Meanwhile Spanish spies in London were endeavouring to bribe Antonio's attendants to murder their master and Queen Elizabeth. Lopez was approached, and was offered fifty thousand crowns to take a part in the plot. He is reported to have so far closed with the proposal as to have declared ‘that Don Antonio should die the first illness that befell him,’ and to have accepted ‘a very good jewel garnished with sundry stones of good value’ from one of King Philip's emissaries, but he seems to have received with misgivings the suggestion that he was favourably placed for getting rid of Queen Elizabeth by poison, and to have treated the proposal ambiguously.

The existence of the plot soon came to the council's knowledge. One of Antonio's attendants, De Gama, was arrested at Lopez's house. Suspicion consequently fell on the doctor, and Essex insisted on his guilt. But when the earl obtained permission to examine his papers, no incriminating material was found, and Elizabeth told him that ‘he was a rash and temerarious youth to enter into a matter against the poor man which he could not prove’ (Birch, Memoirs, i. 150). Lopez, however, was said to have burned all his papers a little before (Carleton). Meanwhile other of Antonio's attendants were arrested and, under torture or threats of torture, they made statements implicating Lopez inextricably. At the end of January 1594 Lopez was carried to the Tower. On 28 Feb. he was tried at the Guildhall before a special commission, over which Essex presided. The prosecution was conducted by Sir Edward Coke, solicitor-general, who described the prisoner as ‘a perjured and murdering villian and Jewish doctor, worse than Judas himself.’ He was found guilty and sentenced to death. Sir Robert Cecil wrote to Thomas Windebank on the same day, ‘a most substantial jury found him guilty of all the treasons with the applause of the world.’ But his conviction may be as fairly ascribed to political intrigue and religious prejudice as to the weight of evidence against him. The queen delayed signing the death-warrant for three months, but on 7 June Lopez was carried from the Tower to the court of queen's bench at Westminster, and when invited to declare why execution of the sentence should be further delayed ‘made his submission and affirmed he never thought harm to her majesty.’ A few hours later he was borne on a hurdle to Tyburn together with two Portuguese associates. On the scaffold he stated, according to Camden, that ‘he loved the queen as well as he loved Jesus Christ, which [Camden continues], from a man of the Jewish profession, moved no small laughter in the standers-by’ (Annals, p. 676). He was afterwards hanged and quartered (Stow, Chronicle, 1631, p. 768). An official declaration of Lopez's crime from the pen of Francis Bacon was immediately circulated by the government (Spedding, Bacon, i. 273 sq.) The queen is said to have worn at her girdle until death the jewel given to Lopez by Philip of Spain (D'Ewes, Journals, p. 599). Lopez left a widow, Sara, who came from Antwerp, and two sons and three daughters. Queen Elizabeth, by a rare exercise of her prerogative, allowed the family to retain much of the doctor's property (cf. Sara Lopez's petition, August 1594, with inventory of the property, in Hatfield MSS. pt. iv. p. 601). A son Anthony was a student at Winchester in 1594, and was granted by the queen ‘a parsonage of 30l. a year … for his maintenance at school’ (ib.) In ‘Popish Plots and Treasons from the beginning of the Reign of Queen Elizabeth. Illustrated with Emblems, and explain'd in Verse’ (1606), there is a drawing entitled ‘Lopas compounding to poyson the Queene.’ Here Lopez, dressed in academic costume, is engaged in conversation with a man wearing a Spanish ruff, and a label proceeding from the doctor's mouth bears the words ‘Quid dabitis?’ The same picture engraved by F. Hulsius appears in Carleton's ‘Thankfull Remembrance,’ 1627, p. 164.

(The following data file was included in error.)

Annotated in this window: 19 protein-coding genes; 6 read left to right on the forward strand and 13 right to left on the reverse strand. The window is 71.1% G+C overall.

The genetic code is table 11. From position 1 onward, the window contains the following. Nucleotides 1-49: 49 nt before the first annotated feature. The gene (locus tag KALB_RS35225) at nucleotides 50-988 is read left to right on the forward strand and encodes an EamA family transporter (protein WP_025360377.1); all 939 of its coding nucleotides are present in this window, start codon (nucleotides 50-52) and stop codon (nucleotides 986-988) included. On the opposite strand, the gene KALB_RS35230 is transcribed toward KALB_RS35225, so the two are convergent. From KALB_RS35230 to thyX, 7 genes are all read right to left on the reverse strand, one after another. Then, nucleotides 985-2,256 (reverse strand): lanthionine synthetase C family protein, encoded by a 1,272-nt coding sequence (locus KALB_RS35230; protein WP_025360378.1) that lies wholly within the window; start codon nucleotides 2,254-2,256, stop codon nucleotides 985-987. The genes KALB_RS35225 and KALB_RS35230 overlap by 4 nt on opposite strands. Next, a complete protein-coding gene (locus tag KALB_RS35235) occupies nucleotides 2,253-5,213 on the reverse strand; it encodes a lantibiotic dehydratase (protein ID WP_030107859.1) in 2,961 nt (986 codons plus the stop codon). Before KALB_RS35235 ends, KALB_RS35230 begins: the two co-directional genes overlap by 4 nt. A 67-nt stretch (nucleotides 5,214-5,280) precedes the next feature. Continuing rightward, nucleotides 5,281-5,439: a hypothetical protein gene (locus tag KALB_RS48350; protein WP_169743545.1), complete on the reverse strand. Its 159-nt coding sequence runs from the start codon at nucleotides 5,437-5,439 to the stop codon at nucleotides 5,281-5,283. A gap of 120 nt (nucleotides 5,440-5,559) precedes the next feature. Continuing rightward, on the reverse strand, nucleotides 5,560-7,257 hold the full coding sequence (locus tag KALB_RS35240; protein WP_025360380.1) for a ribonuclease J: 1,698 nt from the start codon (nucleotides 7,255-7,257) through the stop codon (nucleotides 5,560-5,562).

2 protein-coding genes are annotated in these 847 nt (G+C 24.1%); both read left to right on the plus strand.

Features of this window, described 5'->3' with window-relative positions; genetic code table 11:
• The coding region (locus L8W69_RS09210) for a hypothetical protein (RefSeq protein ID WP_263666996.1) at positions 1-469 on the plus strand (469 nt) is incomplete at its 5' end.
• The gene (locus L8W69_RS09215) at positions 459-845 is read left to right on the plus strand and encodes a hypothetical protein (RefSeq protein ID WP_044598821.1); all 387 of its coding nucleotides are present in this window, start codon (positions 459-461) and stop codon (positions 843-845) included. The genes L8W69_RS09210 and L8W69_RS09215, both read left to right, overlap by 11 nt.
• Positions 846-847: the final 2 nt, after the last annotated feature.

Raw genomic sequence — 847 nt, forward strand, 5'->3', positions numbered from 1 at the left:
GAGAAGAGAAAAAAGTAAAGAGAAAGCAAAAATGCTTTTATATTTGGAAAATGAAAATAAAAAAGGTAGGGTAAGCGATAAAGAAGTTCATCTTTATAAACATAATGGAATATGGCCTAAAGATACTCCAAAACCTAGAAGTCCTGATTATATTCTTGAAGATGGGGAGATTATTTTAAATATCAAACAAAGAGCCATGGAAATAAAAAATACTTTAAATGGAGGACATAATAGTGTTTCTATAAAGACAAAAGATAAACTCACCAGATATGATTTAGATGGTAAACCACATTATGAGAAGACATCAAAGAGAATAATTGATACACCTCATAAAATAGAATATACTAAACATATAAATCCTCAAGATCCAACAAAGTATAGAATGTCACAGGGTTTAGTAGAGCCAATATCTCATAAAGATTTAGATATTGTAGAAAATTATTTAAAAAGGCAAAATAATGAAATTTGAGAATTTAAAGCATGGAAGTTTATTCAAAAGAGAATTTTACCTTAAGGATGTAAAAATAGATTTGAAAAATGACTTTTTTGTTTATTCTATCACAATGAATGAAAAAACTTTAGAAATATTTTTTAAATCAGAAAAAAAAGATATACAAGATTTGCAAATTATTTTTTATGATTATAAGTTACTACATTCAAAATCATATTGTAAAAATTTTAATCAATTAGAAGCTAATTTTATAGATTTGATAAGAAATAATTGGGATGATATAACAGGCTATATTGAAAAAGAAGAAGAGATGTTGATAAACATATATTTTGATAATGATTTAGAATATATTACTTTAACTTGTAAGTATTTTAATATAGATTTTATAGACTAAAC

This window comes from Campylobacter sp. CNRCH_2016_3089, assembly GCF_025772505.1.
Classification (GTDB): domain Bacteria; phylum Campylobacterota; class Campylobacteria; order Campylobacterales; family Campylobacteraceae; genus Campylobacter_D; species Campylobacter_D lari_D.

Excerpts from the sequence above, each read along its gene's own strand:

Lopez's reputation, and the popular excitement evoked by his trial, may possibly have directed Shakespeare's attention to that study of Jewish character which he supplied about the time in his ‘Merchant of Venice.’ Very few Jews settled in England in the 16th century, and Lopez's position arrested national attention. Frequent mention is made of him in contemporary literature. He figures in the fifth scene of ‘England's Joy,’ a spectacular piece played at the Swan in 1602 (Harleian Miscellany, 1813, x. 198–9), as well as in Marlowe's ‘Faustus,’ in ‘Dekker's Whore of Babylon,’ 1607 (G. 4 H.), in ‘Middleton's Game at Chess’ (Act 4, Scene 2), and in John Taylor's ‘Churches Deliverance’ (Workes, 1630, p. 145).

[Articles by present writer in Gent. Mag., February, 1880 (‘The original of Shylock’), and in Transactions of the New Shakspere Society, 1887–92, pt. ii. pp. 158–62. See also authorities cited; Goodman's Court of James I, i. 149–53; Cal. of State Papers, 1591–4 passim; Forneron's Philippe II; Munk's Coll. of Phys. i. 64; Carleton's Thankfull Remembrance, 1627, pp. 163–98; Hatfield MSS. pt. iv. passim.]

S. L.